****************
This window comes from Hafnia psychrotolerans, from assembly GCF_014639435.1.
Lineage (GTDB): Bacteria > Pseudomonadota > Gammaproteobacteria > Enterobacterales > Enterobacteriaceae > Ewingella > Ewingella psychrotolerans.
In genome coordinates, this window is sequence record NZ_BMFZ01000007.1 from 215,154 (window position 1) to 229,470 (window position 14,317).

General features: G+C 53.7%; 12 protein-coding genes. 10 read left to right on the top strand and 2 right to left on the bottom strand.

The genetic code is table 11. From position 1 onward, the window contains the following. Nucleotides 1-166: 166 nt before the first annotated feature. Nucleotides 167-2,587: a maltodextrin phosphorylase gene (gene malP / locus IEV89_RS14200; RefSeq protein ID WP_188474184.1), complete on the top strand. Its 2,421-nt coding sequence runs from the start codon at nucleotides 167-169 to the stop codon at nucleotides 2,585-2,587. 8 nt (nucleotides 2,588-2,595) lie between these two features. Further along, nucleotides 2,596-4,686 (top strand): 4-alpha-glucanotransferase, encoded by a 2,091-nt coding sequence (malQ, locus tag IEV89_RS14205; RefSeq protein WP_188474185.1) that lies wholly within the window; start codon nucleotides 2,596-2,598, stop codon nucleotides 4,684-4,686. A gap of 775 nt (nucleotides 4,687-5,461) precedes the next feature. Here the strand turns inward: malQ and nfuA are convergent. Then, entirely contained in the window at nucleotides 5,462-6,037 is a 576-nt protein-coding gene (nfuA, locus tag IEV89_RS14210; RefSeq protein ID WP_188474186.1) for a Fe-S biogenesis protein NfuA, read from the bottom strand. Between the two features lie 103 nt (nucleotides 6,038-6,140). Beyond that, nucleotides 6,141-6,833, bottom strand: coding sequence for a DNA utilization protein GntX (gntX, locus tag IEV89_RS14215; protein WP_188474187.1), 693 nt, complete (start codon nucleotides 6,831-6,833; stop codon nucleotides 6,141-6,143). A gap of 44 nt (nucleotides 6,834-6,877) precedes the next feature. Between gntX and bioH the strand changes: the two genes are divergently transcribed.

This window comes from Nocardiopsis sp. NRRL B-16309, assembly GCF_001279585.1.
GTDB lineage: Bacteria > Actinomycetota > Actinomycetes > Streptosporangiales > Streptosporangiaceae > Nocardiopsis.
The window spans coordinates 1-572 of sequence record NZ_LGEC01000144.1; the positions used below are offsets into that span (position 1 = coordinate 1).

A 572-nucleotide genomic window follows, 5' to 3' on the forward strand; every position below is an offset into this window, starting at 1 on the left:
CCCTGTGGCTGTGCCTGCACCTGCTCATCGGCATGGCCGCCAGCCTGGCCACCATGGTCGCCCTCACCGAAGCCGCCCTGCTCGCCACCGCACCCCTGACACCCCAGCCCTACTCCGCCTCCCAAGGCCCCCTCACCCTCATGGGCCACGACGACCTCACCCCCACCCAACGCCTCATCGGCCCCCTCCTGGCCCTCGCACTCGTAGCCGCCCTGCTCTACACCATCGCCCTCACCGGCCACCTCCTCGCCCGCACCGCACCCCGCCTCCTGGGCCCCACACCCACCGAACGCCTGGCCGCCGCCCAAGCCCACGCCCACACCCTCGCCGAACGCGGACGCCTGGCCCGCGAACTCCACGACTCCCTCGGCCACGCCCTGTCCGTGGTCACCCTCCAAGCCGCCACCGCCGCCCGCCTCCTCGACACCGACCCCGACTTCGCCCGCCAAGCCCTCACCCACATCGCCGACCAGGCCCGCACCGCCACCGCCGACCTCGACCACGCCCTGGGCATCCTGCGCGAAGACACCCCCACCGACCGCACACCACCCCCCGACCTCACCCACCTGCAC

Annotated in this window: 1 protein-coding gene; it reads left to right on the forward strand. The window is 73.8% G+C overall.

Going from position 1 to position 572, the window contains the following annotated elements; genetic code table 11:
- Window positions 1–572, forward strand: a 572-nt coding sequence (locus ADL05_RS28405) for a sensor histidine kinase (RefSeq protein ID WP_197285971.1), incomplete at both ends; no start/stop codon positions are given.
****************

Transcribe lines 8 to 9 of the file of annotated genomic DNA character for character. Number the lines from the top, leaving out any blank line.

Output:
The window spans coordinates 1-572 of sequence record NZ_LGEC01000144.1; the positions used below are offsets into that span (position 1 = coordinate 1).

A 572-nucleotide genomic window follows, 5' to 3' on the forward strand; every position below is an offset into this window, starting at 1 on the left: